Milos: The Perfect Greek Island
So if you’ve already been to Santorini or really hater the crowds of Mykonos, where do you go? If you’re looking for a magical sunset, an idyllic island, and friendly locals then Milos might be the place for you. For me it was.
Milos in 4 Words
Idyllic, Magical, Friendly, Unique
Expectation vs Reality
In my humble opinion, Santorini is a must-see if you’re visiting Greece for the first time. It’s as stunning as you can imagine it to be; white washed houses, Mediterranean sun, and the deepest ocean blues you could imagine. Sounds idyllic right?
It can be idyllic, but it can also get very crowded. So, how crowded can it actually get? Well for example, during Santorini’s famous sunset people camp out at least 30+ minutes ahead of time, the streets are filled with tourists, and cameras or elbows are usually being shoved into your personal space. Santorini is famous for a reason, and everyone is traveling there to see it for themselves.
So after Santorini I headed to the lesser known island of Milos. Milos was a great surprise and much more than I expected. I ate some of best foods I had in my entire trip to Greece. I was lucky enough to explore an entire ancient Roman ruin all to myself. Then to top it all off, I witnessed the most magical sunset from an old church rooftop.
That last paragraph hasn’t convinced you yet? Then I dare you to scroll down through the pictures and not drool all over them!
Best Time to Go
April through May is considered the shoulder season , and would the best time to visit Milos. It’s less crowded, the water has warmed up a bit, and most stores and restaurants are now open for business. But before you book that trip, make sure to do research on Easter week. Easter throughout Greece is a very special celebration. Depending on your travel style, you may or may not want to experience this holiday celebration. Museums, restaurants, and shops may close early or entirely for Easter.
Milos is in cheaper in comparison to other islands like Santorini or Mykonos. My tip here is to make sure you bring enough cash (Euros) before getting to Milos. Although some restaurants, shops, and tourist companies take credit cards you’ll find that local tavernas may not. Mom and Pop shops may also be cash only. If you’re not sure, don’t hesitate to ask!
Getting Around Milos
You can get to Milos one of two ways; by ferry or plane. Taking the ferry is obviously more economical, but it is prone to long delays. My ferry from Santorini was delayed for about four hours! If you get easily sea sick, I would recommend booking a flight if you can. That way you get there quicker and you avoid the “not so fun” effects of sea sickness! No thank you to heaving out that recently digested Gyro.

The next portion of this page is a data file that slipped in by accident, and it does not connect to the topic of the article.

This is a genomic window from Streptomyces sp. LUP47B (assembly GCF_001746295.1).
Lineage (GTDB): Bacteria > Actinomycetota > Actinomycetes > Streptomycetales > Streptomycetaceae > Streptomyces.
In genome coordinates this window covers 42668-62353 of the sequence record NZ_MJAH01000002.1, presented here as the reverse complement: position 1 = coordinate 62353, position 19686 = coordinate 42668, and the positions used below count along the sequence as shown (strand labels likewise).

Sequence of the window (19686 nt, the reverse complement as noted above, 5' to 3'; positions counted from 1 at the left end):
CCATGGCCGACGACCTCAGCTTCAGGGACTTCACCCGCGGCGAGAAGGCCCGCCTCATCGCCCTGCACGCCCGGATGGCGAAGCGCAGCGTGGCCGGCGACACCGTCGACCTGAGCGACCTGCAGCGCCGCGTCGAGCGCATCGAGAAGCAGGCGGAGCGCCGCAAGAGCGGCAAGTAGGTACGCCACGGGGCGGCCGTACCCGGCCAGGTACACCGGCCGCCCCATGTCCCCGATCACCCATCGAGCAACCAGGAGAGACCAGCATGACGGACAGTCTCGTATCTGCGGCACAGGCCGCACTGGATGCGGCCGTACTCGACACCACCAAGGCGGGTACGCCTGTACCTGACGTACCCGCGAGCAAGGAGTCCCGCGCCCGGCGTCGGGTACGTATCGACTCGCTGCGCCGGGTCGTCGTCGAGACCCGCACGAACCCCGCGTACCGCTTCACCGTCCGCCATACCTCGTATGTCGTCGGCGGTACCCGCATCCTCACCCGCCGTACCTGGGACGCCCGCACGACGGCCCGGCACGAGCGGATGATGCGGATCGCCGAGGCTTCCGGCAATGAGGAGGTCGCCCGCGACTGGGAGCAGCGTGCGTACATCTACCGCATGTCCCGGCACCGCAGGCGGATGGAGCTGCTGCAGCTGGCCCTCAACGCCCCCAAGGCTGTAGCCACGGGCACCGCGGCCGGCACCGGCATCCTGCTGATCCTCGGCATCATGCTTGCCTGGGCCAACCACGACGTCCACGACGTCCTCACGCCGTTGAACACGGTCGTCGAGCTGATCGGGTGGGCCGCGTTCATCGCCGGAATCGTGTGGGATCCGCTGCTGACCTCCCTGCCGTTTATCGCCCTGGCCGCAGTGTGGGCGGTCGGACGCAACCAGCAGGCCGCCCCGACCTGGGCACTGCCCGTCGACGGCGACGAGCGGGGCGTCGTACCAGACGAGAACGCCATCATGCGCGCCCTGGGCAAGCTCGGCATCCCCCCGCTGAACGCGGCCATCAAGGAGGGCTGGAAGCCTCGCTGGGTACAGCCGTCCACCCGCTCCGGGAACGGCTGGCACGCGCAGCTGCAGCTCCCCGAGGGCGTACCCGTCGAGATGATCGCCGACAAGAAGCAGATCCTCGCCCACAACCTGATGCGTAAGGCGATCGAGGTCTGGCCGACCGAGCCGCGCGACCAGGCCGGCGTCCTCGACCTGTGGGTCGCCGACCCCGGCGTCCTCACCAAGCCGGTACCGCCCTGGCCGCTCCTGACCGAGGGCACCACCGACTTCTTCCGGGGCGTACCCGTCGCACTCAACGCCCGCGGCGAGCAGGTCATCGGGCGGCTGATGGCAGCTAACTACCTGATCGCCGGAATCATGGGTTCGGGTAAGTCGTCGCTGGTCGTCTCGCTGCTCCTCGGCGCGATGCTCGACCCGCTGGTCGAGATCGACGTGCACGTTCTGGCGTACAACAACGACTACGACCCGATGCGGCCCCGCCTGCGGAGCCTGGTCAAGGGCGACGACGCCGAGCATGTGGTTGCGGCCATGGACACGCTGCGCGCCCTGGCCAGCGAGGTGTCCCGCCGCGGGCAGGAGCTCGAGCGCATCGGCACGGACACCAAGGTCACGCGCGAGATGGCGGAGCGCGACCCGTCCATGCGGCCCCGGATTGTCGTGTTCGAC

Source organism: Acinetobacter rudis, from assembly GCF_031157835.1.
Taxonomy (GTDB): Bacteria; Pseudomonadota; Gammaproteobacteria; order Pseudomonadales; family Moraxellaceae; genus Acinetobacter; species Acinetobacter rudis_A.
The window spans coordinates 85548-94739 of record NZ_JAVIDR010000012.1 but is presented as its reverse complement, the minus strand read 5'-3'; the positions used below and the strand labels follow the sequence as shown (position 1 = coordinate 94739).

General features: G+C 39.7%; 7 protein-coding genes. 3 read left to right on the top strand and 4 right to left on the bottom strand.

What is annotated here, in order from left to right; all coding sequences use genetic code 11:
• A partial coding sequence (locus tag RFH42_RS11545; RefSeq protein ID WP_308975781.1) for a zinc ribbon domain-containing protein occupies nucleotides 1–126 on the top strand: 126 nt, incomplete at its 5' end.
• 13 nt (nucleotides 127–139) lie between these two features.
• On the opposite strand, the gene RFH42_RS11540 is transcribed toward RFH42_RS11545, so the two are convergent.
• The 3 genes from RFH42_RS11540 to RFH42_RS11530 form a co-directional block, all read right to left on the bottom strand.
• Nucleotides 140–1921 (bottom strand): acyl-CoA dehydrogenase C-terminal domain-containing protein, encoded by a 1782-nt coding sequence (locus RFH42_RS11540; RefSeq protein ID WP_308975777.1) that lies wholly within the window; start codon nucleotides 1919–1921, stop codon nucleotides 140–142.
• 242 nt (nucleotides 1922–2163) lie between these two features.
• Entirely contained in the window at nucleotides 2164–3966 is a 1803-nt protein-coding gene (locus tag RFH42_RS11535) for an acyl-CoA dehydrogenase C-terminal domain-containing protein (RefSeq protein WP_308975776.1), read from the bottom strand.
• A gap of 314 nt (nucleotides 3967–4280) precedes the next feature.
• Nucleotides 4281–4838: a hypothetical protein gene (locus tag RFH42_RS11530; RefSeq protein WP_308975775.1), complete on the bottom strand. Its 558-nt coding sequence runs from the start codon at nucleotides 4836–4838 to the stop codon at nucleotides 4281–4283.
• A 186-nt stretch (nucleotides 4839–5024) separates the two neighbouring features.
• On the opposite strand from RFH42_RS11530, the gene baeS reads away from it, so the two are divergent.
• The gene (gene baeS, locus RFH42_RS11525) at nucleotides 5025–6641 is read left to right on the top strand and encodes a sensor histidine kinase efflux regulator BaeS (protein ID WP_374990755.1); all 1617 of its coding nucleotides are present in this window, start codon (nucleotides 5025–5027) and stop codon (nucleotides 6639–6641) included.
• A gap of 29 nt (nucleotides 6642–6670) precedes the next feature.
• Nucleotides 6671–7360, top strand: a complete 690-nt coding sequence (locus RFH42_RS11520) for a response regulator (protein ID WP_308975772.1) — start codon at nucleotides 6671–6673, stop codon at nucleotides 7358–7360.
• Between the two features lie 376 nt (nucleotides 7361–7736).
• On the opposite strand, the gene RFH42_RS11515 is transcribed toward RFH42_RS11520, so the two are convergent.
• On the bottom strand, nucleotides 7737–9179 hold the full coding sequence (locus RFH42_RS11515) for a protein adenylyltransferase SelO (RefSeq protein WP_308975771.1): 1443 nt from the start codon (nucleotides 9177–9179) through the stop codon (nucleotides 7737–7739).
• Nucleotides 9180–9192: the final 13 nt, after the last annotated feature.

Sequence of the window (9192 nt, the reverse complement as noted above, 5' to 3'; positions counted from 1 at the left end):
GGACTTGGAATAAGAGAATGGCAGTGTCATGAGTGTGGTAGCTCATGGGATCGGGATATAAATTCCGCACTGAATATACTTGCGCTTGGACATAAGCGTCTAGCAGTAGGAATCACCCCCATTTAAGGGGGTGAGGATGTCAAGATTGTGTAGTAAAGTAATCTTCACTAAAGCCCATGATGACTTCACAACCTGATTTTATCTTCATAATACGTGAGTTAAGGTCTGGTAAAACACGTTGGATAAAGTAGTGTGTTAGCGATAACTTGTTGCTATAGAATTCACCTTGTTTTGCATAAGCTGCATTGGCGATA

If you’re coming from or going back to Athens, then the best way to get there is by catching a flight. A ferry from Athens can be about six to seven hours! In comparison, a flight is only 45 minutes. You can be on the beach or eating some delicious local food sooner rather than later.
In Milos, you will need to rent a car or bike since the island is so spread apart. The local transportation system is sparse. I don’t remember seeing a bus during my entire visit. You’ll definitely need your own set of wheels to be able to explore all of the wonderful beaches and hidden spots of Milos.
Where to Stay in Milos
There are a few places you can make your home base while you’re in Milos. Where you stay will just depend on what kind of vacation you want.
Adamantas: This is the main port of Milos. If you’re coming by ferry from another island, you’ll be dropped off here. Adamantas has more shops, restaurants, and has a larger town feel to it. Adamantas is also where you’ll find all of the boat tours that sail around the island. If you happen to end up without a car or cute little moped, then Adamantas is the best place for you to stay. It’s central to the port, nearby the airport, and walking distance to shops and restaurants.
Pollonia: A quaint fishing village filled with shady beaches, small sea side restaurants, and friendly locals. Pollonia is quiet but very charming. This is why I chose to stay here. I spent my time relaxing, eating great food, and enjoying my time away from crowds and tourists. Pollonia is also a great place to stay if you are planning on seeing the nearby island of Kimolos. Some of the boats that go to Kimolos depart from Pollonia.
Plaka is a small mountain village with iconic white washed houses and colorful blue shutters and doors. There are a few traditional Greek tavernas here, as well as some places to eat outside and enjoy people watching. Whether you are visiting or staying in Plaka, the hardest part seems to be finding a parking spot.
Do you want to really get away from it all? Then Kilma might be for you. There’s not too much around the area as far as restaurants, shops, and other people even! You can even rent some of the old fishermen houses that sit right on the edge of the water. Kilma is a place to get away so you can write a novel or read a few.
Until next time, see you in the next post!
- Bring cash you can use at the local tavernas and shops. They may not take credit cards.
- If you can only drive automatic, book your rental in advance. They have limited availability.
- Book a sail around the island at the beginning of you’re trip. If it’s delayed due to weather, you can reschedule.